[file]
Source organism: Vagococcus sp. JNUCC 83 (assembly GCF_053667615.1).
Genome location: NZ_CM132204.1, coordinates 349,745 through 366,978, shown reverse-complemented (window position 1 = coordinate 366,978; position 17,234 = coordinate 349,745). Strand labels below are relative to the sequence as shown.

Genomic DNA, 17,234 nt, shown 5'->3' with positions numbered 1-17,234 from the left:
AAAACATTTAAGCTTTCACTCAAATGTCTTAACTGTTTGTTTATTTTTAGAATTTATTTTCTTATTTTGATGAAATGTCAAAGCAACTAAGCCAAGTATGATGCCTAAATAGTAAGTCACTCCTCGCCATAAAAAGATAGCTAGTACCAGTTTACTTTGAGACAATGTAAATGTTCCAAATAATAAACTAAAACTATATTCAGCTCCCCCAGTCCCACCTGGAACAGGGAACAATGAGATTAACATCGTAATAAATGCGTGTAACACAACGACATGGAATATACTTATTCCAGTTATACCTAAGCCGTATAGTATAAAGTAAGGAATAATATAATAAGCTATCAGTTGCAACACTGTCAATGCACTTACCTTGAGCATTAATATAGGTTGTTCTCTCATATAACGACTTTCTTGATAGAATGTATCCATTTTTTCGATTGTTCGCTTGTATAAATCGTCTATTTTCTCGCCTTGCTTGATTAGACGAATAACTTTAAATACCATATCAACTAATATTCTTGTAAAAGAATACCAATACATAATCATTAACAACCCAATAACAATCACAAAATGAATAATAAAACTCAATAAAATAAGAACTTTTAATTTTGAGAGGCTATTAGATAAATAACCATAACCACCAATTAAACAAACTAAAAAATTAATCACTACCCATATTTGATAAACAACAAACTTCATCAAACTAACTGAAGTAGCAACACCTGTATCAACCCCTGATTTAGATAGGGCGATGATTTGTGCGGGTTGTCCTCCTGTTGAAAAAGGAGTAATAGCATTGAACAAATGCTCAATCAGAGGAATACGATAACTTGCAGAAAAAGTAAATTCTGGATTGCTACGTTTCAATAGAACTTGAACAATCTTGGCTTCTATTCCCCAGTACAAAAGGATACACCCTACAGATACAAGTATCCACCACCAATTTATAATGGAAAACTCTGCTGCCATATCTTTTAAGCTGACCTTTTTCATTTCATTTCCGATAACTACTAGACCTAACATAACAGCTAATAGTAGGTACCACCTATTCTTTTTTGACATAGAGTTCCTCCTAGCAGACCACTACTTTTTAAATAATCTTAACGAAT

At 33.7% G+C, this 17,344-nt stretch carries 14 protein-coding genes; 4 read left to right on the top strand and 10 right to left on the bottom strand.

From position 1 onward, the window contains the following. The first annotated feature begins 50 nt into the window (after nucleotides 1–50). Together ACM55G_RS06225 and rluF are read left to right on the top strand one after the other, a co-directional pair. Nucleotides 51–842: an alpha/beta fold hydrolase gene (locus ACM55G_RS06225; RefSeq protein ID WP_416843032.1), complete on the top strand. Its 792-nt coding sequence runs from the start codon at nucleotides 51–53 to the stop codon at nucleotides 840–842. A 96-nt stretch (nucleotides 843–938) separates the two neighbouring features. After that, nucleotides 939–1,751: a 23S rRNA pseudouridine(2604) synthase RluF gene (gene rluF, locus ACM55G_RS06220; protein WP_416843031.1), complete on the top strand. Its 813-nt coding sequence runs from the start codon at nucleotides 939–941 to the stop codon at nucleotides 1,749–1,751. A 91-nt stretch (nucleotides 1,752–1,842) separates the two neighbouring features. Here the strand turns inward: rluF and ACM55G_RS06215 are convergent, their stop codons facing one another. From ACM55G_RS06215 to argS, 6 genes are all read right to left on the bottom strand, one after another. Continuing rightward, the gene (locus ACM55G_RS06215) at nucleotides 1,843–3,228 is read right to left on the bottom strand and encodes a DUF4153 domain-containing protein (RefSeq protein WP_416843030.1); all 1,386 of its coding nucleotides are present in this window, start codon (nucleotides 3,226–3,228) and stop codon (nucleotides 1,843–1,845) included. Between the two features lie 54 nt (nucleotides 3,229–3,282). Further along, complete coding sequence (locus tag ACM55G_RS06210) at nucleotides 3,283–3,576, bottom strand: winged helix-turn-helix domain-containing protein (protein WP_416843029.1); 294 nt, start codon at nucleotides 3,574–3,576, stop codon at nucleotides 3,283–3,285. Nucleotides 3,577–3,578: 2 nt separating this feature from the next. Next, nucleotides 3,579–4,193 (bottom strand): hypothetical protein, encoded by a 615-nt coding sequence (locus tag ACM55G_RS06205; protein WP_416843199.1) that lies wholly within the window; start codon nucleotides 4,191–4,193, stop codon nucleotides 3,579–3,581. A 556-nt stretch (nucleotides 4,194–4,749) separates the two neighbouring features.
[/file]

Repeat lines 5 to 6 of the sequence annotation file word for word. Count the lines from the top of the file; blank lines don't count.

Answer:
At 33.7% G+C, this 17,344-nt stretch carries 14 protein-coding genes; 4 read left to right on the top strand and 10 right to left on the bottom strand.

From position 1 onward, the window contains the following. The first annotated feature begins 50 nt into the window (after nucleotides 1–50). Together ACM55G_RS06225 and rluF are read left to right on the top strand one after the other, a co-directional pair. Nucleotides 51–842: an alpha/beta fold hydrolase gene (locus ACM55G_RS06225; RefSeq protein ID WP_416843032.1), complete on the top strand. Its 792-nt coding sequence runs from the start codon at nucleotides 51–53 to the stop codon at nucleotides 840–842. A 96-nt stretch (nucleotides 843–938) separates the two neighbouring features. After that, nucleotides 939–1,751: a 23S rRNA pseudouridine(2604) synthase RluF gene (gene rluF, locus ACM55G_RS06220; protein WP_416843031.1), complete on the top strand. Its 813-nt coding sequence runs from the start codon at nucleotides 939–941 to the stop codon at nucleotides 1,749–1,751. A 91-nt stretch (nucleotides 1,752–1,842) separates the two neighbouring features. Here the strand turns inward: rluF and ACM55G_RS06215 are convergent, their stop codons facing one another. From ACM55G_RS06215 to argS, 6 genes are all read right to left on the bottom strand, one after another. Continuing rightward, the gene (locus ACM55G_RS06215) at nucleotides 1,843–3,228 is read right to left on the bottom strand and encodes a DUF4153 domain-containing protein (RefSeq protein WP_416843030.1); all 1,386 of its coding nucleotides are present in this window, start codon (nucleotides 3,226–3,228) and stop codon (nucleotides 1,843–1,845) included. Between the two features lie 54 nt (nucleotides 3,229–3,282). Further along, complete coding sequence (locus tag ACM55G_RS06210) at nucleotides 3,283–3,576, bottom strand: winged helix-turn-helix domain-containing protein (protein WP_416843029.1); 294 nt, start codon at nucleotides 3,574–3,576, stop codon at nucleotides 3,283–3,285. Nucleotides 3,577–3,578: 2 nt separating this feature from the next. Next, nucleotides 3,579–4,193 (bottom strand): hypothetical protein, encoded by a 615-nt coding sequence (locus tag ACM55G_RS06205; protein WP_416843199.1) that lies wholly within the window; start codon nucleotides 4,191–4,193, stop codon nucleotides 3,579–3,581. A 556-nt stretch (nucleotides 4,194–4,749) separates the two neighbouring features.